Before my 20-year marketing career, I enjoyed a long run as a pro musician. I performed in venues from Veterans of Foreign Wars (VFW) halls and nightclubs to aircraft carriers and stadiums around the world. I dropped out of Berklee College of Music in Boston to hit the road with a cover band, migrating to Minneapolis while frequenting Europe in the process.
1. "I believe!"
As an aspiring band, we lived the transition from playing small venues to sideman gigs with famous acts. Minneapolis was a heady place in the 80s and 90s. I earned my living making records, writing jingles, playing in bars, touring, and teaching piano. Everyone in the band truly believed we were destined for fame, against the odds.
Unshakable belief in the possibilities is essential for entrepreneurs to summon the energy to persevere.
2. Quality requires diligence to the product.
Rock star hype was great but posing worked best when there was substance behind our eyeliner, glitter and big hair. We couldn't wrap a piece of crap in a bow and expect to attract fans. For a lift in sales and retention, the product had to be great or exceptional. That goes for business as well.
Our band wasn't initially ready for fame. Sharpening skills meant adapting after creative failures, evident when people didn't show up to gigs or buy CDs (business data of the day).
At first, audiences likely checked us out because our publicity photos were 80s awesome, done by Prince's photographer. We had fierce competition from other bands -- even Prince himself.
We learned early that posing might help us meet women, but it wasn't enough to make the band popular. We dug in and worked our tails off, rewrote songs and refined, tested with live audiences and on tape. We kept recording until we could smell sweat in recorded tracks. Finally, radio stations began playing our new single and fans bought our album at Minneapolis' famed record store, The Electric Fetus. Boom!
Hard work and ruthless self-assessment of the product is just as key in business. Assess quality based on data, facts and the reality of how customers respond. Fix the product until it's exceptional.
3. Dream big, then adapt to a larger stage.
We envisioned beyond playing at bars. Yeah, as mentioned, we believed. We more than believed. We could see it. I wrote music with the specific vision of performing it in symphony halls and stadiums.
Once our music and shows were good enough to play those big venues, the first gigs were openers for famous bands. We could use half their sound system and a quarter of the light shows. Audiences were polite at first, until we learned aerobic moves unique to huge stadium rock bands. As our band grew, so did our reputation for great music, stepped up with bigger showmanship and stage command.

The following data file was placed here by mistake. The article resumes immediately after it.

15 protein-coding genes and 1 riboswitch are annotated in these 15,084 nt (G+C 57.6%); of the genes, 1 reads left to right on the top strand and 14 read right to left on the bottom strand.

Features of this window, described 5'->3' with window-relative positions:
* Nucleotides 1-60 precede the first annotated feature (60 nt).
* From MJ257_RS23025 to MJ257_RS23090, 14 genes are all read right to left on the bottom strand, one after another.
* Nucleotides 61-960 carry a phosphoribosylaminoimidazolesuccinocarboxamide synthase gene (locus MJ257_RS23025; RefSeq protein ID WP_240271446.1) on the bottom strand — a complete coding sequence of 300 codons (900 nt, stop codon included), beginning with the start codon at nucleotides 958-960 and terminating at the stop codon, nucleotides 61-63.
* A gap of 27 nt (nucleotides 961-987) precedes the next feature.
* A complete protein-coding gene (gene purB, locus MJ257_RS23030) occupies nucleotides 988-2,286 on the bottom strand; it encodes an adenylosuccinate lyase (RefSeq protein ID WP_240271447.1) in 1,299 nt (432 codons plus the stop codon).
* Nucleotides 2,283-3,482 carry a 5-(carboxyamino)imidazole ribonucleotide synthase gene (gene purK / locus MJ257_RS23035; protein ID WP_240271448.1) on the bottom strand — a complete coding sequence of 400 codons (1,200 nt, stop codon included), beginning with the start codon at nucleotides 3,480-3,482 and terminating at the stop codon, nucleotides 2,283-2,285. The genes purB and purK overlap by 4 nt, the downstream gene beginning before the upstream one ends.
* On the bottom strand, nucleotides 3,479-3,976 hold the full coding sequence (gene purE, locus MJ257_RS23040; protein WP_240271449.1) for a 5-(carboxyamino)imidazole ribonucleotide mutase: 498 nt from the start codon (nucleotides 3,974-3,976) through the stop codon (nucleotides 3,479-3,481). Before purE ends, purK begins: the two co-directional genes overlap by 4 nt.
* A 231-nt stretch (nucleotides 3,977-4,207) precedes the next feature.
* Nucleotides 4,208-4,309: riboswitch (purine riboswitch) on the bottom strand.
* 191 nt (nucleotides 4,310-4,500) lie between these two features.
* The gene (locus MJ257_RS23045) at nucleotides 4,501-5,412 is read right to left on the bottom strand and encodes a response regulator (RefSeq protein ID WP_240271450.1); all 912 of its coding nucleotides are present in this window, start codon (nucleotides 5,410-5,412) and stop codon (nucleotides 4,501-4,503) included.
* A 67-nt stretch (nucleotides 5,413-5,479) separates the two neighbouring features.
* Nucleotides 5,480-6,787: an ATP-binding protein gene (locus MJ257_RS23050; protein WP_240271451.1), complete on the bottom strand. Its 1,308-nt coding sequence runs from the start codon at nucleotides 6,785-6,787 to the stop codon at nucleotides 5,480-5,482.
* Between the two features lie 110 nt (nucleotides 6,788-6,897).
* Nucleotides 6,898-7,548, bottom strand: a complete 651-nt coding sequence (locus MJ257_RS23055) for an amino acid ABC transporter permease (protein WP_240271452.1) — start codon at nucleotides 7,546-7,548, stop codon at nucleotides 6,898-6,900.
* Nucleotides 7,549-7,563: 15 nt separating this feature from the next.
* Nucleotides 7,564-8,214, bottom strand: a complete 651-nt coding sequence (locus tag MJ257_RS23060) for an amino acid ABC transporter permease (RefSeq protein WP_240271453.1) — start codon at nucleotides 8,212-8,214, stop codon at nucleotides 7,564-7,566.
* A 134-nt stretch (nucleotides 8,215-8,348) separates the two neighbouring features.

In business, making it big often moves you to a new playing field. Understand and adapt to the bigger environs. Then shine.
4. Timing is everything.
Music and business are subject to a luck-and-impeccable-timing paradox. We were arguably good enough, but never grew past opening for big-time bands. We would have needed a break for that. A famous record executive who happened to catch our show, a chance encounter, a band coming off tour unexpectedly, maybe a promoter who believed. We never discovered that success.
However, we redefined and found other ways to build careers. A friend saw me play, which led to a keyboards gig as a sideman for a popular stadium headline act. I had more money, invested in my studio, crafted higher paying advertising jingles, which ultimately led to the founding of Aimclear and my current marketing career. Perfect.
The key takeaways? Business dreams are always a work in progress. Whether musician or entrepreneur, we take the ball we're pitched, rolling with the punches, trusting the outcome, bolstered by work ethic and passion.
I've been an advertising executive now for many years, never losing my musician's heart and the learnings of a fabulous career. In fact, an amazing grand piano graces Aimclear's office as a daily reminder of where the journey started for me and the company as a whole.
In music as in business, believe. Then get others to believe via the quality of your business offerings. Follow facts and fix to perfection. It's easy to tell when your business offerings work...or not, the same as if fans show up for a gig or buy the record.
Visualize past the obvious. When you see a far-off goal as real, often that's when the goal comes true.